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RE: Pilots' Own Pre-flight Check List

Wed Jun 18, 2014 1:51 pm

Quoting chimborazo (Reply 17):
it seems to me a fairly major miss on a checklist

Of all the things on a checklist, the seatbelt sign is a minor one in my opinion as it bears to function in the safety of the aircraft. Only the aircraft's occupants.

Quoting chimborazo (Reply 17):
I assume pre-pushback list?

Cabin signs were on our before start checklist at the airline I was with.

Quoting chimborazo (Reply 17):
Would it have got picked up prior takeoff?

Not unless someone looked up there and happened to see it. I picked up an aircraft out of maintenance, ran every checklist, verified every switch, took off, and wondered why the hell the seatbelt sign "ding" sounded when we retracted the gear. Another "ding" when we put the gear down. After running the shut down flow I noticed the no smoking sign was off. That ding was it turning itself off, then back on because it's tied to the landing gear and will be on with the gear down no matter what the switch position is.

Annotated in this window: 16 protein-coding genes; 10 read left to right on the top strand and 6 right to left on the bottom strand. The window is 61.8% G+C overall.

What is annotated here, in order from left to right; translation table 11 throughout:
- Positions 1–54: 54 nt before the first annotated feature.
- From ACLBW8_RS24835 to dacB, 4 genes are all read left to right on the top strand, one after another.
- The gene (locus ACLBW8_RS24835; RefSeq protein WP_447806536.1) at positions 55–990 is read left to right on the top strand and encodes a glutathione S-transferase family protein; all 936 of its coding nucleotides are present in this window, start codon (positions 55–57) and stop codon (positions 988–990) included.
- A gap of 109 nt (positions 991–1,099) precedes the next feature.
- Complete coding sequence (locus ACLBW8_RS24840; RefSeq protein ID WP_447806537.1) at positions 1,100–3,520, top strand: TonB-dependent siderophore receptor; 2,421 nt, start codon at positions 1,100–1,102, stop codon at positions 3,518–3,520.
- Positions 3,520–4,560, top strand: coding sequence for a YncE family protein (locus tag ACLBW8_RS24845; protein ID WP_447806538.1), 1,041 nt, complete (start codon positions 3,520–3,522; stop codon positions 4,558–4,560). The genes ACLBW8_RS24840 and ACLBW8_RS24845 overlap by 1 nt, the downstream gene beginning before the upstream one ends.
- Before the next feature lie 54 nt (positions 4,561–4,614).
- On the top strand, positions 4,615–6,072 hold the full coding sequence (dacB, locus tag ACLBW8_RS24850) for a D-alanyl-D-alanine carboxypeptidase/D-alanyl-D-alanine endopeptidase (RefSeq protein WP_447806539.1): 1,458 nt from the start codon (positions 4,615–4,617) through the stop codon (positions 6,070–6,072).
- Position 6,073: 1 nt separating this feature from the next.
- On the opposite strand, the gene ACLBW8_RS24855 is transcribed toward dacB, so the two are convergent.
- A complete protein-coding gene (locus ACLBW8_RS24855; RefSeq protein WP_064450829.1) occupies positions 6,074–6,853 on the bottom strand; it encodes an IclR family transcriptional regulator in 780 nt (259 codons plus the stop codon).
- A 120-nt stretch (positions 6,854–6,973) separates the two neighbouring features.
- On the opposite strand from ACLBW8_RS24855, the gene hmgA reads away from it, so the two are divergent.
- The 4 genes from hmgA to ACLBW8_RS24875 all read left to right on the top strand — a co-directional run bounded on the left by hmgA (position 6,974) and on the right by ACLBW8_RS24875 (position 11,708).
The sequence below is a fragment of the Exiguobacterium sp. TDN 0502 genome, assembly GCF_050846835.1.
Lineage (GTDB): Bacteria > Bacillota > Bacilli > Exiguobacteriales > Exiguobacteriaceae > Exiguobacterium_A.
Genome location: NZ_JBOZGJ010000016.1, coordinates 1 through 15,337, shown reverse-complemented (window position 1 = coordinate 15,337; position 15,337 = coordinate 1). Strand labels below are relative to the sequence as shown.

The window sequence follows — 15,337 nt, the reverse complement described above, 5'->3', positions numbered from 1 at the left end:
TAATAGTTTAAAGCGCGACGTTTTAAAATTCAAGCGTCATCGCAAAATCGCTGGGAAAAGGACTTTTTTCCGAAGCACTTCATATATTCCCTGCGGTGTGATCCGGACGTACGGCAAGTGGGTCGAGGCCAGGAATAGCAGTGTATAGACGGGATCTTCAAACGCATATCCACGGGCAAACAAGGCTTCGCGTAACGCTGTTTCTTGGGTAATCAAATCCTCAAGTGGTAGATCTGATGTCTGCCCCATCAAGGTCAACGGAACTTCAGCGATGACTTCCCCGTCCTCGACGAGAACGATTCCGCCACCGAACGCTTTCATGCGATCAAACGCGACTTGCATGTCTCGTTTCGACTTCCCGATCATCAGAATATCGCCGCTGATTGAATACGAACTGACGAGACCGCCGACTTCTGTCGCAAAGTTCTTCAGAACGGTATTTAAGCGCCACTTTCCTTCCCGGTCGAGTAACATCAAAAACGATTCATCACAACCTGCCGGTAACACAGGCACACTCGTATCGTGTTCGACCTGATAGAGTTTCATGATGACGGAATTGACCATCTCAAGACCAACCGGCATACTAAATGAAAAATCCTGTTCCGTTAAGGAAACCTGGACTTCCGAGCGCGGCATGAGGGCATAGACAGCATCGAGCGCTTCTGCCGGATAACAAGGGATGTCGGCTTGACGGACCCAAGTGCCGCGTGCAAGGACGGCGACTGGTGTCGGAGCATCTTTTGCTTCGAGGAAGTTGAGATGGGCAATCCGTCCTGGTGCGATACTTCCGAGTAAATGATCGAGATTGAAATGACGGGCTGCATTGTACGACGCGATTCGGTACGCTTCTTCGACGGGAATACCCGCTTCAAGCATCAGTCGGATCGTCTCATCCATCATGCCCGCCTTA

Quoting Alias1024 (Reply 18):
A very common bit of technique in the airline world is to leave the taxi light off while on approach until landing clearance is received.

It was our POH or FOM (can't remember) to do this, so not just a technique, but required. Landing, taxi and flare lights on for takeoff, shut the landing and taxi lights off during the after takeoff flow passing through 1500 AGL. Flare lights off at 10K. On the way back down, Flare lights on passing through 10K, landing lights on with approach clearance, taxi lights on at landing clearance.

Got to another operator that didn't do that and it drove me bat shit crazy. Guys would type their landing clearance into the scratch pad on the FMS.
 
bueb0g
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RE: Pilots' Own Pre-flight Check List

Wed Jun 18, 2014 4:30 pm

Quoting chimborazo (Reply 17):
I'm curious about your thoughts on this: it seems to me a fairly major miss on a checklist- I assume pre-pushback list? Often hear the spiel on various airlines about "your safety etc" so one would've thought this quite important. the safety briefing video is cringeworthy!

Would it have got picked up prior takeoff?

Probably wouldn't have been picked up, unless one of the pilots did a check of the entire overhead before taking off... Seatbelts are generally part of the startup or pre-taxi flow and checks.